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Nigerian pay raise angers workers and state governors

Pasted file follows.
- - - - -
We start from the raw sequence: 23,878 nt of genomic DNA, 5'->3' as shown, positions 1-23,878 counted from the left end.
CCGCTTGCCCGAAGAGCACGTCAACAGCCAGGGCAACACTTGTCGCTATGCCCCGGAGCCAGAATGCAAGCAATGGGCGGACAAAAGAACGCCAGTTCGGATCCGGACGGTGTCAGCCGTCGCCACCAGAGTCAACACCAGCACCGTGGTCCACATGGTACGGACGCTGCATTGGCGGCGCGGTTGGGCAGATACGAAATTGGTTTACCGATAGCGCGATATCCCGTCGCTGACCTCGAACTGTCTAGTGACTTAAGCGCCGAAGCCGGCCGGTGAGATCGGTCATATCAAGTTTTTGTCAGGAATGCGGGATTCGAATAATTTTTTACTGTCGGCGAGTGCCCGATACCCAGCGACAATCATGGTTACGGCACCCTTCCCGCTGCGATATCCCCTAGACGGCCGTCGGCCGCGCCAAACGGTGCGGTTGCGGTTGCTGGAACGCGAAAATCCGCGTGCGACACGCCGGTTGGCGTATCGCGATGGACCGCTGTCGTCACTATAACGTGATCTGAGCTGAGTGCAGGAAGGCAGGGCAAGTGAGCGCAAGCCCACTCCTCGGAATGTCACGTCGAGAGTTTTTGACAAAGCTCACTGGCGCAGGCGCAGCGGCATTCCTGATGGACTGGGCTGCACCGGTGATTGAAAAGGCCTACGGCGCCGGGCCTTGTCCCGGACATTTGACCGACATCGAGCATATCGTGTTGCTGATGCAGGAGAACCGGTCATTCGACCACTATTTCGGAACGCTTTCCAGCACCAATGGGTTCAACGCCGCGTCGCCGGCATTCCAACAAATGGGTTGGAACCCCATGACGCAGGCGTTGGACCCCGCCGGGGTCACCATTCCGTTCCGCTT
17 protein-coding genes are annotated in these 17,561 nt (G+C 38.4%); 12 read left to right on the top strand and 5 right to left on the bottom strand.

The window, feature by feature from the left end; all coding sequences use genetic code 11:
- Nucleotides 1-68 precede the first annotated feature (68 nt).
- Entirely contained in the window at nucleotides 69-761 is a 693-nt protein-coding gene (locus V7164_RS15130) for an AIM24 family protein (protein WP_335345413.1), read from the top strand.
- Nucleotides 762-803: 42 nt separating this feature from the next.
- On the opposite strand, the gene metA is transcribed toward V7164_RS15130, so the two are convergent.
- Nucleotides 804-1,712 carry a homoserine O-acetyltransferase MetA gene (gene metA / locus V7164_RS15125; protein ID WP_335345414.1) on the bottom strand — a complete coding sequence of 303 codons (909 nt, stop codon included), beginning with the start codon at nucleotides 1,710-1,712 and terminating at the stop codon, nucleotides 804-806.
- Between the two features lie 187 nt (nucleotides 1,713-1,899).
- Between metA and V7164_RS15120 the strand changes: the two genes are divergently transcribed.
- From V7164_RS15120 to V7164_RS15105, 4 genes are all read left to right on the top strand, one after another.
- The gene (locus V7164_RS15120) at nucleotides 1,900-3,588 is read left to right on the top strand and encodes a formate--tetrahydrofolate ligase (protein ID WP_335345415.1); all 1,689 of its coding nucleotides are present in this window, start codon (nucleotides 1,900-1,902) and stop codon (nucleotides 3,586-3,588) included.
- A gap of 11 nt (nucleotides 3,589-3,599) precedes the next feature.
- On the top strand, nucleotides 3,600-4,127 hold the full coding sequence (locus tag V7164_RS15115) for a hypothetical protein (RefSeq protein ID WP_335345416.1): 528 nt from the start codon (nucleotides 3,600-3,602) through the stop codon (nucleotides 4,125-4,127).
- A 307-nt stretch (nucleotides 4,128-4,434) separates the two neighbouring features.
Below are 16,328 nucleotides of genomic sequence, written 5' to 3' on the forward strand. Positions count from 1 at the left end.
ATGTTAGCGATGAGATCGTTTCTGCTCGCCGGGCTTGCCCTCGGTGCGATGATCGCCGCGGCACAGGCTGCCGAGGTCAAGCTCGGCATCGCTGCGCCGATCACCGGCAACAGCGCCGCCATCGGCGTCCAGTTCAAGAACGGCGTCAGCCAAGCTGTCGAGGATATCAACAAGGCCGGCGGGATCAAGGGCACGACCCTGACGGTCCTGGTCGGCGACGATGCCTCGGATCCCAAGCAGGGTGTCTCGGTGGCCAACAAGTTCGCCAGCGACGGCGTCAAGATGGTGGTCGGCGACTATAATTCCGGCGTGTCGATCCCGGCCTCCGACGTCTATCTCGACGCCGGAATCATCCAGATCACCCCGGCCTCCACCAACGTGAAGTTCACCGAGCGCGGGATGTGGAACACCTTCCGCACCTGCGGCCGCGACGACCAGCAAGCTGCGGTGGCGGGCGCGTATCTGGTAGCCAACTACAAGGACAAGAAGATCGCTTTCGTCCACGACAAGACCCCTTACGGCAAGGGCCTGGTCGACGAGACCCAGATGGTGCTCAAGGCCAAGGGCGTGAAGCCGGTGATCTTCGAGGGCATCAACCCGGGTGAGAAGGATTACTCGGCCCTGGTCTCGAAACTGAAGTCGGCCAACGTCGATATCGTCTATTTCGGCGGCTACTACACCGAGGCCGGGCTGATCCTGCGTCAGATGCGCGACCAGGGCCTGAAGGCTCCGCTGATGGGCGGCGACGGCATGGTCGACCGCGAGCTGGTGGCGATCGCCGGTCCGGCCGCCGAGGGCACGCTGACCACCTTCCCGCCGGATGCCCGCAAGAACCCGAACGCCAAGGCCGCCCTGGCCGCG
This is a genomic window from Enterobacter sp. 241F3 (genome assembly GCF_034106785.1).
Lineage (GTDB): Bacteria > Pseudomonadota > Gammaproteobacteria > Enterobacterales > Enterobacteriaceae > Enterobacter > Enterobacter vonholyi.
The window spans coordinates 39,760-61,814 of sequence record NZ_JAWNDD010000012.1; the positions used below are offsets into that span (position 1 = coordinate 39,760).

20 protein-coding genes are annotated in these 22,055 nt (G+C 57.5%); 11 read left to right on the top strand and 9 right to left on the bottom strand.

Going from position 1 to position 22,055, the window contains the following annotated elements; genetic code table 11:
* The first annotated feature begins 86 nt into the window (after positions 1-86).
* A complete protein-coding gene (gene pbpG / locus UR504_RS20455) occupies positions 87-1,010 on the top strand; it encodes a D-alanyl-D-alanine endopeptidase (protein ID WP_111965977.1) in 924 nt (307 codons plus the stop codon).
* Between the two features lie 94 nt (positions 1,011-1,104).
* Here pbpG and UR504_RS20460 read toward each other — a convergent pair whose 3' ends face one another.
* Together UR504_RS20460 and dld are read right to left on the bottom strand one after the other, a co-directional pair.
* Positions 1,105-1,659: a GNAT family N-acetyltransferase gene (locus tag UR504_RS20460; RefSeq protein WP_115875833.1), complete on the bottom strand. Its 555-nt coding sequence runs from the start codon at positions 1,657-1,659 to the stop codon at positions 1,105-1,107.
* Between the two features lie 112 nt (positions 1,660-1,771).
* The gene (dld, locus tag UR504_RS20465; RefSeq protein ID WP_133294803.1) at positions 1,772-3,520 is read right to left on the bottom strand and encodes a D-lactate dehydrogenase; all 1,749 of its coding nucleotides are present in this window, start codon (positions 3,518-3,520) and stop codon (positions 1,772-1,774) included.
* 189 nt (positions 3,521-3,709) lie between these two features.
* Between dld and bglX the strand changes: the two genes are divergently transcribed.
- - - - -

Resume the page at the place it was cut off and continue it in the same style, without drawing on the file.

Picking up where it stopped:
Nigerian pay raise angers workers and state governors The tradition of pay equity for civil servants causes tension in a federal system still emerging from years of military rule. BY KINGSLEY KUBEYINJE After vacillating for more than two years, the Nigerian federal government has agreed to raise the pay of its more than 1.5 million public service employees by 12.5 per cent, across the board. For the first time though, the salary increase is only for federal public servants. Workers in the employ of state and local governments will not automatically benefit from the increase and will have to negotiate directly with their employers. Each state and local government will have to decide whether to increase their employees’ pay or maintain the existing pay structure. This is a novel and radical departure from traditional practice. Until now, public servants in Nigeria — federal, state and local – have always enjoyed pay parity, regardless of who their employers are. A “pay-what-you-can-afford” policy Fears are already being expressed around the country that the new “pay-what-you-can-afford” policy will create tensions and labour unrest in Nigeria, as public servants employed by state and local council governments will certainly insist on pay parity with their federal colleagues. Announcing the pay increase for federal employees, on the occasion of Workers’ Day — May 1 — President Olusegun Obasanjo said that although his administration had acceded to employee agitation for an upward pay review, “some things will have to give”. “I do not know what, but what I know is that we will do everything to reduce wastage, inefficiency and corruption in our system”, he said. Recent speculation about imminent job cuts has a solid foundation. Yearly, the federal government spends the bulk of its budget on salaries and administration, leaving little for capital expenditure. “We have been eating almost all our revenue and this must stop and whatever it will take to stop this, we will do as government. My aim is to have 25 per cent of government earnings expended on capital projects, so that not more than 75 per cent will go into overheads,” Obasanjo said. The last pay increase was in May, 2000. Barely a year in office, the Obasanjo-led federal government granted what it described as a “living wage” to all public servants in the Kingsley Kubeyinje is an editor with the federal-governmentowned News Agency of Nigeria (NAN), a wire service. He also served as the agency’s East and Southern Africa Correspondent. country — federal, state and local councils. Tagged “jumbo pay packets” by the mass media, the salary increase resulted in a more than 100 per cent raise in the earnings of public servants, causing the minimum wage, which in Nigerian currency was previously about 3,500 naira (U.S. $28), to jump to 7,500 naira ($60) per month. In addition to that increase, labour and the federal government also agreed that in the following year of 2001 there would be a further 25 per cent pay raise, and another 12.5 per cent hike in 2002. The government’s cold feet However, the federal government developed cold feet soon after the 2000 agreements and refused to grant a further pay increase in 2001 and 2002. The government pleaded that the nation’s single industry economy could not accommodate it — the sale of crude oil accounts for 90 per cent of Nigeria’s foreign exchange earnings. For two years there was a stalemate in negotiations with the government refusing to grant a further pay raise. The labour unions insisted that the 2000 agreements had to be implemented in full, in view of the deteriorating living standards of Nigerians, whose per capita earnings had fallen to the lowest level in recent years, well below $300 per year. During the stalemate, the government even denied that it had ever agreed to further salary increases in 2001 and 2002. In the end, it took the publication of the entire 2000 agreements in major national daily newspapers, by the nation’s powerful umbrella labour body, the Nigeria Labor Congress as well as threat of an imminent nationwide strike, before the federal government conceded that indeed there was such an agreement. President Obasanjo agreed to the latest increase just weeks before he was sworn in for a second four-year term on May 29 of this year. Although the 2000 “jumbo” pay hike was a welcome relief to public sector employees, it created huge economic and political problems for the nation’s 36 state governments, as well as the 774 local councils, which were “naturally expected” to acquiesce and pay the new rates to their estimated three million employees. State and local governments were not amused by the development, as their entire monthly allocations from the federation account could hardly pay their new wage bills. The legacy of military rule Although Nigeria is a federation, the long years of military rule have impacted negatively on its practice of federalism. The military’s hierarchical “command-and-obey” structure governed the country more like a unitary state, with Federations Vol. 3, No. 3, August 2003 a powerful and overbearing centre. Under the Nigerian military — which was in power for 29 of the nation’s 42 years as a sovereign state — there was total disregard for the finer concepts of federalism, such as separation of powers, respect for legislative lists and spheres of influence. The federal military government dictated what should be done, oblivious to the fact that the issue in question might well be within the exclusive domain of the state or local governments. The military suspended the nation’s constitution and ruled with decrees. There was no room for dissent, as governors were appointed at the whims and caprices of the head of state, who controlled the federal government. But in the wake of the nation’s return to democracy on May 29, 1999, the state governments began to assert their constitutional rights and authority. State governors openly criticized the federal government and slammed the Obasanjo administration for acting improperly and unilaterally on the pay issue, and for not consulting them before granting an across-the-board pay rise to public servants, irrespective of who their employers were. The states use their freedom to say no In their new found “freedom”, most state governments vowed not to implement the year 2000 salary increase on the grounds that the federal government could no longer dictate to them. “Obasanjo is still suffering from the military hangover” said an angry Bola Tinubu, governor of the coastline state of Lagos, the nation’s former federal capital. “He cannot dictate to me what I will pay my employees. He didn’t employ them for me in the first place. He cannot prescribe the conditions of service for my workers.” Lagos has more than 50,000 employees on its pay roll. Tinubu was not alone. The initial unwillingness of the state governments to implement the year 2000 federally prescribed salary increase resulted in damaging strikes will have to implement the 12.5 per cent paypay rise must go round. “State governments across the nation, as state and local government employees insisted on rise. The overwhelming majority of thepay parity with their federal states can afford to pay and should pay. counterparts “as has always been the Those who cannot pay will explain whytradition”. not,” he said. Confronted with work stoppages, While two state governments — Rivers andgeneral resentment and growing Zamfara — have openly agreed to pay the unpopularity, state governors, one after the other, succumbed reluctantly. How to fund salaries Finding funds to pay the year 2000 wage bills became a monumental problem for the states, except for the few oil producing ones — Delta, Rivers, Bayelsa, Cross River, Akwa Ibom – which get special fund allocations, known as derivation funds, in addition to their statutory allocations from federally collected revenues. Because political considerations informed the creation of most states in Nigeria, only a handful of them are economically viable or can survive on their own without monthly subsidies or handouts from the federal government. Some states generate as little as 5 million naira (U.S.$40,000) internally monthly from rates and taxes, yet their monthly expenditures are in excess of 500 million naira ($4 million). Following the pay increase in 2000, state governments insisted on an increase in their monthly allocations from the federation account. Allocations of funds to states and local councils did increase significantly — most states now get as much as three times what they received under the military. Yet they are still finding it difficult to pay their huge wage bills. Workers in states, such as Anambra, Ekiti, Plateau, Osun, Oyo, Enugu and Edo went on strike many times and for many months in protest against the irregularity in the payment of their salaries, as well as against the non-payment of some other entitlements, such as their yearly leave allowances. The recent defeat of many state governors, who sought reelection in the April 19 gubernatorial poll, has been partly blamed on their inability to meet their monthly obligations to their employees, who constitute only a tiny fraction of the electorate, but are politically powerful nonetheless. In Nigeria, public servants are opinion moulders and executors of government projects. They can determine the success or failure of government programs and could create problems for their governors. The federal government steps in The federal government’s latest move abides by the letter and spirit of federalism, by limiting the pay increase to public servants on its own payroll. However, it is bound to raise tensions between state governors and state employees, as workers in the service of state and local governments will not accept a disparity in pay. In spite of their earlier posturing, state governments will be equally uncomfortable with the new arrangement as any attempt by them to disregard the pay increment would ignite labour problems. “What the federal government has done is tantamount to snare-setting. State governments will be forced to kowtow, since no governor wants to be unpopular with its public servants”, said Jide Adenrele, an Abuja-based labour leader. The Nigeria Labor Congress President, Adams Oshiomhole, insisted that the new 12.5 per cent, others are yet to make their positions known. Empty coffers in the states Indeed, the months ahead will be demanding. Some newly elected governors are already bemoaning the lean coffers left behind by their predecessors. Ekiti State Governor, Ayo Fayose, has raised alarm over the 6 billion naira (U.S. $48 million) debt left by his predecessor, Niyi Adebayo, and has already taken the issue to the federal government. The new administration in Kogi State said its predecessor left behind about 15 billion naira ($120 million) debt. These and many other states could find it difficult implementing 12.5 per cent pay increases. Many state employees said that they are prepared to repeat their 2000 agitation – which led to the sacking of some of their colleagues. Whether the states follow the federal lead or not, it seems certain that Nigeria’s recovering federal structure is in for a rough ride in the months ahead. Federations Vol. 3, No. 3, August 2003